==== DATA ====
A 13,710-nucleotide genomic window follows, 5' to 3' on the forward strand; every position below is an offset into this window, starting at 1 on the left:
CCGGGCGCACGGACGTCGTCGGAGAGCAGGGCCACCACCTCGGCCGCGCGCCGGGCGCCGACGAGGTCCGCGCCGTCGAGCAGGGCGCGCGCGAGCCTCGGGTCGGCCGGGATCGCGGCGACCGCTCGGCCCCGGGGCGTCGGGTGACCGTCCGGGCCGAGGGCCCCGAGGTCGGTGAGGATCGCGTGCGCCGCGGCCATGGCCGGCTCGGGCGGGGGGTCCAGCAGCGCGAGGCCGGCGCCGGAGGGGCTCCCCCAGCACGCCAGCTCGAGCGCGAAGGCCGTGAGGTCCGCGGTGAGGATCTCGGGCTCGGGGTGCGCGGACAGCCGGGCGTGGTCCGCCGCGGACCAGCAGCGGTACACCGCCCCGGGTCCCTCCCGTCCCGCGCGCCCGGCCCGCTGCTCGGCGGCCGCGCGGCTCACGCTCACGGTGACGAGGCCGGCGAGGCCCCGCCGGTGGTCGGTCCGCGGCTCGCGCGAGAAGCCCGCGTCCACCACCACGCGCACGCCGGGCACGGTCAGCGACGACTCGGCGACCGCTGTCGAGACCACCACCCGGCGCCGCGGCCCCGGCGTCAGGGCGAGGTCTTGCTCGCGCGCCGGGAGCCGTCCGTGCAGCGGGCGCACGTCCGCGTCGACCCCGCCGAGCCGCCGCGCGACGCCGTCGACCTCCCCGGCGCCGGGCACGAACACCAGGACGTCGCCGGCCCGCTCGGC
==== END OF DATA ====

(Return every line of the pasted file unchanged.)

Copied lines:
A 13,710-nucleotide genomic window follows, 5' to 3' on the forward strand; every position below is an offset into this window, starting at 1 on the left:
CCGGGCGCACGGACGTCGTCGGAGAGCAGGGCCACCACCTCGGCCGCGCGCCGGGCGCCGACGAGGTCCGCGCCGTCGAGCAGGGCGCGCGCGAGCCTCGGGTCGGCCGGGATCGCGGCGACCGCTCGGCCCCGGGGCGTCGGGTGACCGTCCGGGCCGAGGGCCCCGAGGTCGGTGAGGATCGCGTGCGCCGCGGCCATGGCCGGCTCGGGCGGGGGGTCCAGCAGCGCGAGGCCGGCGCCGGAGGGGCTCCCCCAGCACGCCAGCTCGAGCGCGAAGGCCGTGAGGTCCGCGGTGAGGATCTCGGGCTCGGGGTGCGCGGACAGCCGGGCGTGGTCCGCCGCGGACCAGCAGCGGTACACCGCCCCGGGTCCCTCCCGTCCCGCGCGCCCGGCCCGCTGCTCGGCGGCCGCGCGGCTCACGCTCACGGTGACGAGGCCGGCGAGGCCCCGCCGGTGGTCGGTCCGCGGCTCGCGCGAGAAGCCCGCGTCCACCACCACGCGCACGCCGGGCACGGTCAGCGACGACTCGGCGACCGCTGTCGAGACCACCACCCGGCGCCGCGGCCCCGGCGTCAGGGCGAGGTCTTGCTCGCGCGCCGGGAGCCGTCCGTGCAGCGGGCGCACGTCCGCGTCGACCCCGCCGAGCCGCCGCGCGACGCCGTCGACCTCCCCGGCGCCGGGCACGAACACCAGGACGTCGCCGGCCCGCTCGGC